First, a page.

Tritrophic responses to shading of Passiflora biflora, a neotropical vine
Ward, Gordon Caster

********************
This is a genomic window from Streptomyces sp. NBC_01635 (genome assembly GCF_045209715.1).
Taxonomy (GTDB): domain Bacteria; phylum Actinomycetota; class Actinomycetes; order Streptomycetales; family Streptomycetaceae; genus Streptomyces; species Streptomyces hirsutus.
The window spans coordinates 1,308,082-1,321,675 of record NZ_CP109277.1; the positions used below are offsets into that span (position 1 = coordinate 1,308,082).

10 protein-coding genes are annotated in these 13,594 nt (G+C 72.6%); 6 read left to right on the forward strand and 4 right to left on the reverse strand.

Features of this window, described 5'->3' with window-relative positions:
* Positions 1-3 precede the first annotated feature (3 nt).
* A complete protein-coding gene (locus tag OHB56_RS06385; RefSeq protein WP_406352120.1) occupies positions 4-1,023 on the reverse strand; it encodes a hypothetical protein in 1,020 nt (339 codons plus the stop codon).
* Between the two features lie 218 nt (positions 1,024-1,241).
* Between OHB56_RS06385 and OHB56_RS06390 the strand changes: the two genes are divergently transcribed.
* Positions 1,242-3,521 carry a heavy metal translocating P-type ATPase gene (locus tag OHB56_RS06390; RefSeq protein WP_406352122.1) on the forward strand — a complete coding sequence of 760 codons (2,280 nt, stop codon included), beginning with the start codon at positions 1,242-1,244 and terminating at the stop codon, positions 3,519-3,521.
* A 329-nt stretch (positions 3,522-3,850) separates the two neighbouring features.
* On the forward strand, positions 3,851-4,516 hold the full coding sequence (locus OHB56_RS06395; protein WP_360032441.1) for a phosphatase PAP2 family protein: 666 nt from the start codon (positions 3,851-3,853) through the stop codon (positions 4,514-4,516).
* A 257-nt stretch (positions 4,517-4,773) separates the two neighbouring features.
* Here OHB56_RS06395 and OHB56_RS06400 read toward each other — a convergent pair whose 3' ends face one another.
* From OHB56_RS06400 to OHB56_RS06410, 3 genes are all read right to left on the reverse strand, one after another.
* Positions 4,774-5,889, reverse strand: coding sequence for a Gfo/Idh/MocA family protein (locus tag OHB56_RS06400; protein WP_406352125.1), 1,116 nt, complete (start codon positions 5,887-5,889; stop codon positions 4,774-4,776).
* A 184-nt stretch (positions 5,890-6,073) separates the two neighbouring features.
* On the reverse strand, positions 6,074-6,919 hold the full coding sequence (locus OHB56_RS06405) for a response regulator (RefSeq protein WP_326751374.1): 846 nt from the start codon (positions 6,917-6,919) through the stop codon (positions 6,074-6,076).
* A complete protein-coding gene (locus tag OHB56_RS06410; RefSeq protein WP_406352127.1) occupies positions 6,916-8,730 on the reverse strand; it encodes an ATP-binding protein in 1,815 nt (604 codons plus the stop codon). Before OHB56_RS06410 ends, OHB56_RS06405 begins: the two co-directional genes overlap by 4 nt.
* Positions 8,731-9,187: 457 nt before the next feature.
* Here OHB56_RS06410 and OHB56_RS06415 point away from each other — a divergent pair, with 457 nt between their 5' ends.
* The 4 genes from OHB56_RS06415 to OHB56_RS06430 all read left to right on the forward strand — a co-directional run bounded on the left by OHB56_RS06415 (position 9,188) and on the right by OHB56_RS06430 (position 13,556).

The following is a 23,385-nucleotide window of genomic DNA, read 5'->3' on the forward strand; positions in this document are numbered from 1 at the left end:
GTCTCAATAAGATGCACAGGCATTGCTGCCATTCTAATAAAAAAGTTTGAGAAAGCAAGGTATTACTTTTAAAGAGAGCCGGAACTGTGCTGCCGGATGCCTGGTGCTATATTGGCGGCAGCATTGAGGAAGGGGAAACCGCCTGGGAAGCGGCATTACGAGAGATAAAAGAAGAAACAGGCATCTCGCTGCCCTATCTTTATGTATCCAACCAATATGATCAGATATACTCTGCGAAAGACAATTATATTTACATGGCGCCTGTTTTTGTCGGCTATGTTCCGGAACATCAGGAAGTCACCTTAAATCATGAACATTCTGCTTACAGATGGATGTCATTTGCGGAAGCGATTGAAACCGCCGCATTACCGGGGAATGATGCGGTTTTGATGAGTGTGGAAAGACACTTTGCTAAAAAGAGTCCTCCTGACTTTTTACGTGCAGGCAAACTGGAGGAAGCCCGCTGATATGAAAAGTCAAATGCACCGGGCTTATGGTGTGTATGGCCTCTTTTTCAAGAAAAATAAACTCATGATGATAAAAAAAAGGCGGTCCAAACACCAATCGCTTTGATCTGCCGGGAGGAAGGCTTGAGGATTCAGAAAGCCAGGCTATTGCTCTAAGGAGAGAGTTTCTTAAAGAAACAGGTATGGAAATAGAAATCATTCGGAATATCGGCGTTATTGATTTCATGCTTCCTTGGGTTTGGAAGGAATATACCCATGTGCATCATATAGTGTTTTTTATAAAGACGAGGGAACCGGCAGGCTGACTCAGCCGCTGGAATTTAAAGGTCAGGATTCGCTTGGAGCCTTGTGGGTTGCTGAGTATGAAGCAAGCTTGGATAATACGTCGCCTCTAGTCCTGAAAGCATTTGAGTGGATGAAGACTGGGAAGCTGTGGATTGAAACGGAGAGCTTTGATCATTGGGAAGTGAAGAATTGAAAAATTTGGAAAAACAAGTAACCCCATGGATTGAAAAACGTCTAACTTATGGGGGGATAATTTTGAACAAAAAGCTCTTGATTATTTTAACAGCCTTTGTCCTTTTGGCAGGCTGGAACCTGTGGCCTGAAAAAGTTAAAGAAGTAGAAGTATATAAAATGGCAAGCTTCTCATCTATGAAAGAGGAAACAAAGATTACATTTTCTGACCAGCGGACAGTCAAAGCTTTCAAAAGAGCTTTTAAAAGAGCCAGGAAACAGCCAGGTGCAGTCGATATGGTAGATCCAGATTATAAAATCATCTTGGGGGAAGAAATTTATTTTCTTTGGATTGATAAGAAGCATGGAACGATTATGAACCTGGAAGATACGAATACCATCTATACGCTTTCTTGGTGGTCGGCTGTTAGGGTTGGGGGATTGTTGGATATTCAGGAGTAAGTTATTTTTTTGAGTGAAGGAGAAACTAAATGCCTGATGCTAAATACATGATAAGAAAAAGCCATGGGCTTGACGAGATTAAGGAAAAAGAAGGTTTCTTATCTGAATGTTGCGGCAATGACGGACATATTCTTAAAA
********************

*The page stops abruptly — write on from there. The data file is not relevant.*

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One of the major goals of ecology is to understand the relative importance of the abiotic and biotic environment in determining the distribution and abundance of organisms. For terrestrial plants, it is now generally recognized that both bottom-up effects of the abiotic environment and top-down effects of herbivores and their natural enemies can have important consequences. Much less is understood, however, about how these species interactions are altered under different environmental conditions. In this dissertation, I studied the direct and indirect effects of light availability on the performance of a Neotropical vine with extrafloral nectaries (Passiflora biflora). In one experiment, groups of plants were placed in sunny and shaded areas at a field site in Costa Rica, whereas in a second experiment, light availability was manipulated using three kinds of shade huts (0%, 50%, and 90% shade). By selectively permitting or excluding phytophagous insects and/or ants foraging for extrafloral nectar, I evaluated the strength of these interactions and how their relative importance was altered by shading. In both studies, the direct negative effects of shading and herbivores were clearly seen, but the substantial impact of herbivores was little influenced by light availability. Shading also had little effect on ant visitation, and ants were shown to be ineffective plant bodyguards. Parasitoid and predaceous wasps were also observed visiting extrafloral nectaries; they were little influenced by shading, but unlike ants, wasps were effective defenders against heliconiine caterpillars. Taken together, these experiments found little evidence for indirect effects of shading on plant performance or that the relative importance of direct vs. indirect effects was altered by light availability. For plants in general, I then review what is known about variation in extrafloral nectaries and bodyguard defense, and I organize these prior observations into a general framework for understanding their evolution and phenotypic variation. This framework is defined by three axes of environmental heterogeneity: availability of excess plant resources, risk of plant damage by herbivores, and effectiveness of available plant bodyguards. I conclude by considering a number of ecological and evolutionary predictions that are derived from the proposed framework and suggest several directions for future research.